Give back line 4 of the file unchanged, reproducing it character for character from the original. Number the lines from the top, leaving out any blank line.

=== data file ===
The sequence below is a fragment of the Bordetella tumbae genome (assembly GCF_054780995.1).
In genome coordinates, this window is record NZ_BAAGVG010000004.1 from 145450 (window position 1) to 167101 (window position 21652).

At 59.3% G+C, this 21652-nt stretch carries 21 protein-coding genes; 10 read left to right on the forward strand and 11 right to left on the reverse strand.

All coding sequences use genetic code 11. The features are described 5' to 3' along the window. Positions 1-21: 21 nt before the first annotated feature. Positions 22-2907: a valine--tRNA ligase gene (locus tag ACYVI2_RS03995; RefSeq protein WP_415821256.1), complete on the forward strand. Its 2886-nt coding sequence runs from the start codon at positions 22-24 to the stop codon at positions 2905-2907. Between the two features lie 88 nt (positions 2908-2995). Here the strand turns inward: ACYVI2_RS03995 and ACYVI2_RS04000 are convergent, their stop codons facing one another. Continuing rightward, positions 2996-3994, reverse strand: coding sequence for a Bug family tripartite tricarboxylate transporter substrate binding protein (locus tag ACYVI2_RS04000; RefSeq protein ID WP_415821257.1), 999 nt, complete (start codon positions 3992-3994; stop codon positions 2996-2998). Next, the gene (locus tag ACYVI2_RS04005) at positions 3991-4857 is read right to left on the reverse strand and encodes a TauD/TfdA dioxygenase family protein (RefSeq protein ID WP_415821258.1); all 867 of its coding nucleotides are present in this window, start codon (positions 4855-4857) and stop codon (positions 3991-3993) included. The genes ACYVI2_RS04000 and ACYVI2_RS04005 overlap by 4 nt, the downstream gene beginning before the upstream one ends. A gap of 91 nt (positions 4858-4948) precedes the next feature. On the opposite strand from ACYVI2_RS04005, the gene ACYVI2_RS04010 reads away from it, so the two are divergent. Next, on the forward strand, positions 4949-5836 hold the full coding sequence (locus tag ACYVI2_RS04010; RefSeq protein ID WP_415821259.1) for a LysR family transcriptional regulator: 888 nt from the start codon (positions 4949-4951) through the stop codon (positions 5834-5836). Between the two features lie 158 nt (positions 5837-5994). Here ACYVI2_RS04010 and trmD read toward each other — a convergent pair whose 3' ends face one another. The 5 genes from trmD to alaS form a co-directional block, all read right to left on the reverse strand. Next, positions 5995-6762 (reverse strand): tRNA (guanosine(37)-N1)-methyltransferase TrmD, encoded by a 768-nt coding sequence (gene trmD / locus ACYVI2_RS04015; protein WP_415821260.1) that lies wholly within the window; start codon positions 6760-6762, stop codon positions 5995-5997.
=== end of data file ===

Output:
All coding sequences use genetic code 11. The features are described 5' to 3' along the window. Positions 1-21: 21 nt before the first annotated feature. Positions 22-2907: a valine--tRNA ligase gene (locus tag ACYVI2_RS03995; RefSeq protein WP_415821256.1), complete on the forward strand. Its 2886-nt coding sequence runs from the start codon at positions 22-24 to the stop codon at positions 2905-2907. Between the two features lie 88 nt (positions 2908-2995). Here the strand turns inward: ACYVI2_RS03995 and ACYVI2_RS04000 are convergent, their stop codons facing one another. Continuing rightward, positions 2996-3994, reverse strand: coding sequence for a Bug family tripartite tricarboxylate transporter substrate binding protein (locus tag ACYVI2_RS04000; RefSeq protein ID WP_415821257.1), 999 nt, complete (start codon positions 3992-3994; stop codon positions 2996-2998). Next, the gene (locus tag ACYVI2_RS04005) at positions 3991-4857 is read right to left on the reverse strand and encodes a TauD/TfdA dioxygenase family protein (RefSeq protein ID WP_415821258.1); all 867 of its coding nucleotides are present in this window, start codon (positions 4855-4857) and stop codon (positions 3991-3993) included. The genes ACYVI2_RS04000 and ACYVI2_RS04005 overlap by 4 nt, the downstream gene beginning before the upstream one ends. A gap of 91 nt (positions 4858-4948) precedes the next feature. On the opposite strand from ACYVI2_RS04005, the gene ACYVI2_RS04010 reads away from it, so the two are divergent. Next, on the forward strand, positions 4949-5836 hold the full coding sequence (locus tag ACYVI2_RS04010; RefSeq protein ID WP_415821259.1) for a LysR family transcriptional regulator: 888 nt from the start codon (positions 4949-4951) through the stop codon (positions 5834-5836). Between the two features lie 158 nt (positions 5837-5994). Here ACYVI2_RS04010 and trmD read toward each other — a convergent pair whose 3' ends face one another. The 5 genes from trmD to alaS form a co-directional block, all read right to left on the reverse strand. Next, positions 5995-6762 (reverse strand): tRNA (guanosine(37)-N1)-methyltransferase TrmD, encoded by a 768-nt coding sequence (gene trmD / locus ACYVI2_RS04015; protein WP_415821260.1) that lies wholly within the window; start codon positions 6760-6762, stop codon positions 5995-5997.